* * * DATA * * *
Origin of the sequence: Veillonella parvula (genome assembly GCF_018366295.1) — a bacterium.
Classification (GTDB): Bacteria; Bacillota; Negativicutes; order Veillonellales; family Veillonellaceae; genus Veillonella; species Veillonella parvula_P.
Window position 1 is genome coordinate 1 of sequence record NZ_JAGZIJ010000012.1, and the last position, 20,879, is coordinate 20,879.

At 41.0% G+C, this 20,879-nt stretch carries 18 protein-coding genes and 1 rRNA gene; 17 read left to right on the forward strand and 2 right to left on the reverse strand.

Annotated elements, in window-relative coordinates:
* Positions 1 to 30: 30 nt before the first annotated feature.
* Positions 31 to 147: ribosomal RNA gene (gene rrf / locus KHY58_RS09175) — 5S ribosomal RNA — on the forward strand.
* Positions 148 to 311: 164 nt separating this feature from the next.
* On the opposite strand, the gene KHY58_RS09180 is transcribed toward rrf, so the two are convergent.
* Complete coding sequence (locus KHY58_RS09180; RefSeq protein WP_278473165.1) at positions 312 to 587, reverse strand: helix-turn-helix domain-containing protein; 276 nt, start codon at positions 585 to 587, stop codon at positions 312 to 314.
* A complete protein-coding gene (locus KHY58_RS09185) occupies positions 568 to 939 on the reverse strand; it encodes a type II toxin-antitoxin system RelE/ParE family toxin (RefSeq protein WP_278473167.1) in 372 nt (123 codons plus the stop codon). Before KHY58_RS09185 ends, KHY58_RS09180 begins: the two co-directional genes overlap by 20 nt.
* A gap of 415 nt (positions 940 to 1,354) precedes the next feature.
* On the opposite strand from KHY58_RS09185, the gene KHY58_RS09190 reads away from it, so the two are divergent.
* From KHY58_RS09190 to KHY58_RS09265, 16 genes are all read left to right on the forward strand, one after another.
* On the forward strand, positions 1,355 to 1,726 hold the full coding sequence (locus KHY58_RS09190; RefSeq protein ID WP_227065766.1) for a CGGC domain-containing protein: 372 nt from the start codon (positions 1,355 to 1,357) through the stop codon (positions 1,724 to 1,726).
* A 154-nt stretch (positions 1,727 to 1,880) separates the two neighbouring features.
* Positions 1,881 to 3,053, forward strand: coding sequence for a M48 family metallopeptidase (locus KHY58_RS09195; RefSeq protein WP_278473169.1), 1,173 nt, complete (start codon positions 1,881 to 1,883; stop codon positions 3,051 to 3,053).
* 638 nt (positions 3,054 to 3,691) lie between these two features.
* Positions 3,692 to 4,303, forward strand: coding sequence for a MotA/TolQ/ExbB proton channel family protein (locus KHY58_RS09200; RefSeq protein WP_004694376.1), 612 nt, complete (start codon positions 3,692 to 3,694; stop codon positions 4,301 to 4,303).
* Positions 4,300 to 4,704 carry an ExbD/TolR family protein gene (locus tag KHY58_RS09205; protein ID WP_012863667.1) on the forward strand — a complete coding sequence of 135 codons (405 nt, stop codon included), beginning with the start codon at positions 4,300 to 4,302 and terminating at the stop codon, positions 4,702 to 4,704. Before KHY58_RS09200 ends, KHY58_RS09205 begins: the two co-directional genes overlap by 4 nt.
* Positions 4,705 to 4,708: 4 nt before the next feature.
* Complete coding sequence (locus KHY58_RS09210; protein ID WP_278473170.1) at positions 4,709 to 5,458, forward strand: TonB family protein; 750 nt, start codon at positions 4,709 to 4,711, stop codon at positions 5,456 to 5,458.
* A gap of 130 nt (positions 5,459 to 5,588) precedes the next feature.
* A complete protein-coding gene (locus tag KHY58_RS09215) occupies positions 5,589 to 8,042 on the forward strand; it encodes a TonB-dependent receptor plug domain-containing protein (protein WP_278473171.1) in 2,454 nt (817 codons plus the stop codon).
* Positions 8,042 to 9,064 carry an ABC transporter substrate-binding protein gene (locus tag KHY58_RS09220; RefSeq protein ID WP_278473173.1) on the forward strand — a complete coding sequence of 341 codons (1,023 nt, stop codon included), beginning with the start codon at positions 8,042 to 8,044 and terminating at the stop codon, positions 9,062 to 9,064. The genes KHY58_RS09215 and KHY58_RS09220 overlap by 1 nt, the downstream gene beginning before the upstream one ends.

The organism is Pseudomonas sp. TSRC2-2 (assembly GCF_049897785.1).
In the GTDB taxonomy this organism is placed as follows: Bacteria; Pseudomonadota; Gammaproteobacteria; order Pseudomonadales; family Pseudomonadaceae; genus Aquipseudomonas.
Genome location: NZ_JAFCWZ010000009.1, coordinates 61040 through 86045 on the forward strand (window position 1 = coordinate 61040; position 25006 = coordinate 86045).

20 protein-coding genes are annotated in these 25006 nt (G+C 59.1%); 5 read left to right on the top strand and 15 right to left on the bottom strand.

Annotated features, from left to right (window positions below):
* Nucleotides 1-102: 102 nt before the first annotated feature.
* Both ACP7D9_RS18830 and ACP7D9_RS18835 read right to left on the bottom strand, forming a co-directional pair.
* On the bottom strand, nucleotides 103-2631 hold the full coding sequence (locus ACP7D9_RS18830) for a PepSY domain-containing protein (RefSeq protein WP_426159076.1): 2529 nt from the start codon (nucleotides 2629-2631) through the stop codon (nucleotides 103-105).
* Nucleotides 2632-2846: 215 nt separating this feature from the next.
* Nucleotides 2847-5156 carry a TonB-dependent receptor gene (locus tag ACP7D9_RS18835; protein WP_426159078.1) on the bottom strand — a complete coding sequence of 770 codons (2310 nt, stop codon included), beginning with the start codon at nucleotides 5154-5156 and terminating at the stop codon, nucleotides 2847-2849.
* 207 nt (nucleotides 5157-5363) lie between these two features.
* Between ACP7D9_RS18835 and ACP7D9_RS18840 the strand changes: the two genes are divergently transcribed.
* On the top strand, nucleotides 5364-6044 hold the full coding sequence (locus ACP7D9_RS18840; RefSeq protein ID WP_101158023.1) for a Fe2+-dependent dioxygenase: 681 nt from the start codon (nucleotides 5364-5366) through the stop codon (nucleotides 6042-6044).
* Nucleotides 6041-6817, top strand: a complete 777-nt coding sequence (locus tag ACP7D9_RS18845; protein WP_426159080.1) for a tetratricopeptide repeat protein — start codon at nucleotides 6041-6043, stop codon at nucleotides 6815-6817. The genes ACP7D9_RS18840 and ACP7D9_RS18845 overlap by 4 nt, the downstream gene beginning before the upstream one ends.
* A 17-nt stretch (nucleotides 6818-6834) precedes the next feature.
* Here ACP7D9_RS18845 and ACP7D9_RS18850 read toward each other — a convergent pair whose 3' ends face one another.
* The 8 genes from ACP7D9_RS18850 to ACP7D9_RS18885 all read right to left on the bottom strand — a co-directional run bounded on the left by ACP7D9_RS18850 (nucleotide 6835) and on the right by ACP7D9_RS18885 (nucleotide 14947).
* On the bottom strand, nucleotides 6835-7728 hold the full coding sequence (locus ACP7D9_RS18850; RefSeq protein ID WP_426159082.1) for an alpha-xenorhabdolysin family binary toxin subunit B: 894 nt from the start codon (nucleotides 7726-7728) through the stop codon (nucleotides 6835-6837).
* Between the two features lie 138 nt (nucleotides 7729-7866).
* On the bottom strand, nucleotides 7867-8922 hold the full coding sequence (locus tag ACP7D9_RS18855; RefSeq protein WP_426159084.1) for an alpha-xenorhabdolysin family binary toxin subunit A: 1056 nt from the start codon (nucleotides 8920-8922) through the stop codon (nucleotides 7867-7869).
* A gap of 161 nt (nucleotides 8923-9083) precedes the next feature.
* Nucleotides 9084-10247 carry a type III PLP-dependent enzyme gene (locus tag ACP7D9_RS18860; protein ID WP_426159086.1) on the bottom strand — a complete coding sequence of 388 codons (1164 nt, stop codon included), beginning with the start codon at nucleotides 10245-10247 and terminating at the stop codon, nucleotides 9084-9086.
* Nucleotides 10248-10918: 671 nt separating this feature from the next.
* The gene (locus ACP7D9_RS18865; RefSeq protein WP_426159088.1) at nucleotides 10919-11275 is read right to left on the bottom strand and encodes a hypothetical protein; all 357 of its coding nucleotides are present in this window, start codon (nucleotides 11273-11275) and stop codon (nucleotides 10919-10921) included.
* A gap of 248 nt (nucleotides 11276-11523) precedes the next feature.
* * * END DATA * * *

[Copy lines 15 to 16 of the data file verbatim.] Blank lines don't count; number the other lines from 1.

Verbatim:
* On the forward strand, positions 1,355 to 1,726 hold the full coding sequence (locus KHY58_RS09190; RefSeq protein ID WP_227065766.1) for a CGGC domain-containing protein: 372 nt from the start codon (positions 1,355 to 1,357) through the stop codon (positions 1,724 to 1,726).
* A 154-nt stretch (positions 1,727 to 1,880) separates the two neighbouring features.